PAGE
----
Why is this an issue now?
The nation’s debt is inching closer to the legal limit of $14.3 trillion. According to
Treasury Secretary Timothy F. Geithner, the ceiling could be breached as soon as May 16, though the government could take unconventional measures such as halting contributions to pension funds to delay that point until July 8.
What happens if the debt ceiling is breached?
If Congress does not increase the limit, borrowed funds would not be available to pay bills and the United States may be forced to default on its debt obligations. There’s no precedent for this situation. Treasury has never been unable to make payments as a result of reaching the debt limit. With a fragile global recovery counting on U.S. economic stability, the debt limit issue could roil international financial markets. Democrats and Republicans agree that if the debt limit is not raised we would be inviting economic catastrophe.
So if both parties agree, why not just raise the limit? What is everyone arguing about?
In the past, raising the debt ceiling has mostly been a perfunctory matter. The ceiling has been raised almost 100 times since it was established and has gone from less than $1 trillion in the 1980s to $6 trillion in the 1990s. The most recent time the ceiling was boosted was in February 2010. Legislation to raise the debt limit usually prompts partisan posturing about fiscal responsibility, but little real drama. This time is different.
With the national debt at its highest point in 50 years compared with the size of the U.S. economy, the debate about the ceiling has become entwined in the larger issue about slashing the budget. The budget debate is shaping up around trying to balance two perhaps equally unpopular remedies: sharp cuts to popular government-funded programs and major tax increases. Republican lawmakers say that if they raise the limit they need a commitment from the White House for more spending cuts. The Obama administration has resisted the idea of including spending caps or other budget-process reforms in legislation to raise the debit ceiling, arguing that ensuring the government’s solvency is too important to be held hostage to other issues.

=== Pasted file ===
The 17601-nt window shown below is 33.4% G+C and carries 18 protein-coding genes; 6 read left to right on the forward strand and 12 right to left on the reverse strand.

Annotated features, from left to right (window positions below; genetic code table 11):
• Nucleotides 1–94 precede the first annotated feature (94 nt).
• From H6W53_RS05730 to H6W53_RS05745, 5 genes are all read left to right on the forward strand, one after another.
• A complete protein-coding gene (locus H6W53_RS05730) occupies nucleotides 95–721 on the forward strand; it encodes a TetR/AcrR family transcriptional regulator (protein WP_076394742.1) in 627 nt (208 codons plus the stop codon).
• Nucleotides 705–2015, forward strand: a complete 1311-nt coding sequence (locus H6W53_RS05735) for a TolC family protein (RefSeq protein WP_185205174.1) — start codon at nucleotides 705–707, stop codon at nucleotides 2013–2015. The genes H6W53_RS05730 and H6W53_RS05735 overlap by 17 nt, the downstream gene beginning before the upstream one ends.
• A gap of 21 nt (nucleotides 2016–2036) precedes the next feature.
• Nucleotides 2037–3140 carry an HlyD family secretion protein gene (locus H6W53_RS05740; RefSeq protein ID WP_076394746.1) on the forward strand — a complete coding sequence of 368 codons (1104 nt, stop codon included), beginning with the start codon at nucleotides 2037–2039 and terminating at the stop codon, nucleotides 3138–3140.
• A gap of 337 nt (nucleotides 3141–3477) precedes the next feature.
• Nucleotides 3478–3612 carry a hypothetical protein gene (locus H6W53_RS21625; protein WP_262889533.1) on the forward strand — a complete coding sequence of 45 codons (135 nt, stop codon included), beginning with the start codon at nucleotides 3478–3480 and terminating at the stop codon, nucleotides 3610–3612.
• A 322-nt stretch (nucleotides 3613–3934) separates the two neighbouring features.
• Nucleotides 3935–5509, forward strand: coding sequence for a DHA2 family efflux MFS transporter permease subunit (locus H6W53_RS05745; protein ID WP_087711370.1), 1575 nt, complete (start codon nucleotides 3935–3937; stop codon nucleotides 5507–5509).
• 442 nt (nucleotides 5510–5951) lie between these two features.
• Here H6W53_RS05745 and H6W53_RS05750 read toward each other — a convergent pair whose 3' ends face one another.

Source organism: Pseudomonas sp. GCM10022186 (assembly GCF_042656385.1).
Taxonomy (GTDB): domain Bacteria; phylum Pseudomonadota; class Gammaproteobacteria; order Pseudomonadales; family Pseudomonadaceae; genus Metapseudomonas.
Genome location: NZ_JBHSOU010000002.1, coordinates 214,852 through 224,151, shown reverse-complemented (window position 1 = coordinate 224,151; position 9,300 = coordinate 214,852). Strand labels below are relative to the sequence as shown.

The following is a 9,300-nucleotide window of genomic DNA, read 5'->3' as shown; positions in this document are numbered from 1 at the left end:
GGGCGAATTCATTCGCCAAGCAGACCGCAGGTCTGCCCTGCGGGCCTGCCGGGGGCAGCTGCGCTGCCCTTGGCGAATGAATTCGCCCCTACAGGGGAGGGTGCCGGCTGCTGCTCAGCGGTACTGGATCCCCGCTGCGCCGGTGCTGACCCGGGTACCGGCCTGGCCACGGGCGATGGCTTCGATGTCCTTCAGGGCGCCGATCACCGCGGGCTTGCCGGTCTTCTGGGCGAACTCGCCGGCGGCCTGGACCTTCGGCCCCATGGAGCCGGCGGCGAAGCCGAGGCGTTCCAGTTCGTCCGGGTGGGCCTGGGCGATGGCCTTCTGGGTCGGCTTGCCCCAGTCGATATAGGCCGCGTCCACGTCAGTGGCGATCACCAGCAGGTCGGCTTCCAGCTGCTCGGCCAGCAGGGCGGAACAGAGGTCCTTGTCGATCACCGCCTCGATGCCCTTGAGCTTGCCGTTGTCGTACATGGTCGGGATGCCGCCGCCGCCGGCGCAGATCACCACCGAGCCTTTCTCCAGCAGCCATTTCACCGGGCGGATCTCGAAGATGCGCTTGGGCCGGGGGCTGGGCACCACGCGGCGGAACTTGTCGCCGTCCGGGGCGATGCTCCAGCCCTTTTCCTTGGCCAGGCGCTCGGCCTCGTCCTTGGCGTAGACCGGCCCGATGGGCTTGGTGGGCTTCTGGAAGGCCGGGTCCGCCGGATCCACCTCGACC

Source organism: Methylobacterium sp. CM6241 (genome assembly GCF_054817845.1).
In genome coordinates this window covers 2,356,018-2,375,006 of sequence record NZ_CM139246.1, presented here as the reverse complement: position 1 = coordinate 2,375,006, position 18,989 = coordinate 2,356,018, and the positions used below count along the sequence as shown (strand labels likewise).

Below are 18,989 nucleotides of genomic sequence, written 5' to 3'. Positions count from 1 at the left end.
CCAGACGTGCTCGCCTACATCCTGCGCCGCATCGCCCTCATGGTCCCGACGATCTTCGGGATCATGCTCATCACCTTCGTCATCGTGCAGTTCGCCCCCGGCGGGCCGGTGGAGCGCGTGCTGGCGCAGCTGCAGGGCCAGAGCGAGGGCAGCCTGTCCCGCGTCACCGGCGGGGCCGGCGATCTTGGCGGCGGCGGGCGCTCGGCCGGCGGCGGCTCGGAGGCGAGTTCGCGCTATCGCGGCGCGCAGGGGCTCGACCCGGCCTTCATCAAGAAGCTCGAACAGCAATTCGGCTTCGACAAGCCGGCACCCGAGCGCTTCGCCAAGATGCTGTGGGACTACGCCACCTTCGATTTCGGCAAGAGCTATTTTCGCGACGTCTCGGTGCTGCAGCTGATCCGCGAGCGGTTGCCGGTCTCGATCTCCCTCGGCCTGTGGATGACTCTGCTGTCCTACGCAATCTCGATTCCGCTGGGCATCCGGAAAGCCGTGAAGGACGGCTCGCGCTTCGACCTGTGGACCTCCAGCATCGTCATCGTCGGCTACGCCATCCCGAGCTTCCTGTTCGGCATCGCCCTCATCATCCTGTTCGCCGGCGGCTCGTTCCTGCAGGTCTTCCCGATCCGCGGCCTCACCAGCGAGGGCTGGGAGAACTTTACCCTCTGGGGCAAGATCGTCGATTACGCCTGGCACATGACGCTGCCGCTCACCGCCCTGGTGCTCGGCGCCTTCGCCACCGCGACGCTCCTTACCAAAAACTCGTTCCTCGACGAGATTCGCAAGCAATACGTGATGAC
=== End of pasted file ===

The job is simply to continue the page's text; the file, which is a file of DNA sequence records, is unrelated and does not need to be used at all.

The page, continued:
What happens if we don’t raise the debt ceiling but continue to pay interest on our bonds?This is an option known as “prioritization.” The Bipartisan Policy Center released a report attempting to think through how this would work in practice, as it has
never been attempted before. The raw numbers are chilling: In August,
the federal government would have to cut expenditures by about $134
billion, or 10 percent of the month’s GDP. If it chose, for instance, to
fund Medicare, Medicaid, Social Security, supplies for the troops and
interest on our bonds, it would have to stop funding every other part of
the federal government. The drop in demand, when coupled with the
turmoil in the markets and the general financial uncertainty, would
undoubtedly throw the economy back into a recession. Also keep in mind
that we have to roll over $500 billion in debt that month, and if there
was uncertainty about how we were going to pay our bills, it is not
clear we could find buyers for our debt at anything less than an
exorbitant rate. In this way, “prioritization” could actually increase the deficit.